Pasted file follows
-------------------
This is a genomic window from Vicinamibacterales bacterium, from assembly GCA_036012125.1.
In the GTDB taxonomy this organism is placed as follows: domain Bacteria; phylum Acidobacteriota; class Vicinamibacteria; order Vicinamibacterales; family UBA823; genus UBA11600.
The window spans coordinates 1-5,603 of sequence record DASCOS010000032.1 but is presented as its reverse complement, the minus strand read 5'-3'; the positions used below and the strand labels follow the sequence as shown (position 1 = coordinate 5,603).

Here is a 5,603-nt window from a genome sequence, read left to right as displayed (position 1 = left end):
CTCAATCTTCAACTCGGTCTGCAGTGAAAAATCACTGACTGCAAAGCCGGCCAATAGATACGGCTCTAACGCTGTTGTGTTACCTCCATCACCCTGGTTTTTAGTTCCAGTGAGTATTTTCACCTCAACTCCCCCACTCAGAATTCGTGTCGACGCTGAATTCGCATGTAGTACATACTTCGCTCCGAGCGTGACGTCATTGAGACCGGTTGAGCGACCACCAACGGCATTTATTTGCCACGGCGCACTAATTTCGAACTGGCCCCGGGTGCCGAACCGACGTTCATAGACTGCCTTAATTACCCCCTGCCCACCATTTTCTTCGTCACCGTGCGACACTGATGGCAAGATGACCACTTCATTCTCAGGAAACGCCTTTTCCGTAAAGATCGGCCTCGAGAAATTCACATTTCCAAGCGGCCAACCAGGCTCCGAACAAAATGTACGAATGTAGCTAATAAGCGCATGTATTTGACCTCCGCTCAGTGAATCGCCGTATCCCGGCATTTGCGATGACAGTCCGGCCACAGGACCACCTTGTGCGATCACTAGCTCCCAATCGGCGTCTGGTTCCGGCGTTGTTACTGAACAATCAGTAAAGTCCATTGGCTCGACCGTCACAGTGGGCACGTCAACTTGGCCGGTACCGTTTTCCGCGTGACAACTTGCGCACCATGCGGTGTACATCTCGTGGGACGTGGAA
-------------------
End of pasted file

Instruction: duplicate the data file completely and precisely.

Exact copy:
This is a genomic window from Vicinamibacterales bacterium, from assembly GCA_036012125.1.
In the GTDB taxonomy this organism is placed as follows: domain Bacteria; phylum Acidobacteriota; class Vicinamibacteria; order Vicinamibacterales; family UBA823; genus UBA11600.
The window spans coordinates 1-5,603 of sequence record DASCOS010000032.1 but is presented as its reverse complement, the minus strand read 5'-3'; the positions used below and the strand labels follow the sequence as shown (position 1 = coordinate 5,603).

Here is a 5,603-nt window from a genome sequence, read left to right as displayed (position 1 = left end):
CTCAATCTTCAACTCGGTCTGCAGTGAAAAATCACTGACTGCAAAGCCGGCCAATAGATACGGCTCTAACGCTGTTGTGTTACCTCCATCACCCTGGTTTTTAGTTCCAGTGAGTATTTTCACCTCAACTCCCCCACTCAGAATTCGTGTCGACGCTGAATTCGCATGTAGTACATACTTCGCTCCGAGCGTGACGTCATTGAGACCGGTTGAGCGACCACCAACGGCATTTATTTGCCACGGCGCACTAATTTCGAACTGGCCCCGGGTGCCGAACCGACGTTCATAGACTGCCTTAATTACCCCCTGCCCACCATTTTCTTCGTCACCGTGCGACACTGATGGCAAGATGACCACTTCATTCTCAGGAAACGCCTTTTCCGTAAAGATCGGCCTCGAGAAATTCACATTTCCAAGCGGCCAACCAGGCTCCGAACAAAATGTACGAATGTAGCTAATAAGCGCATGTATTTGACCTCCGCTCAGTGAATCGCCGTATCCCGGCATTTGCGATGACAGTCCGGCCACAGGACCACCTTGTGCGATCACTAGCTCCCAATCGGCGTCTGGTTCCGGCGTTGTTACTGAACAATCAGTAAAGTCCATTGGCTCGACCGTCACAGTGGGCACGTCAACTTGGCCGGTACCGTTTTCCGCGTGACAACTTGCGCACCATGCGGTGTACATCTCGTGGGACGTGGAA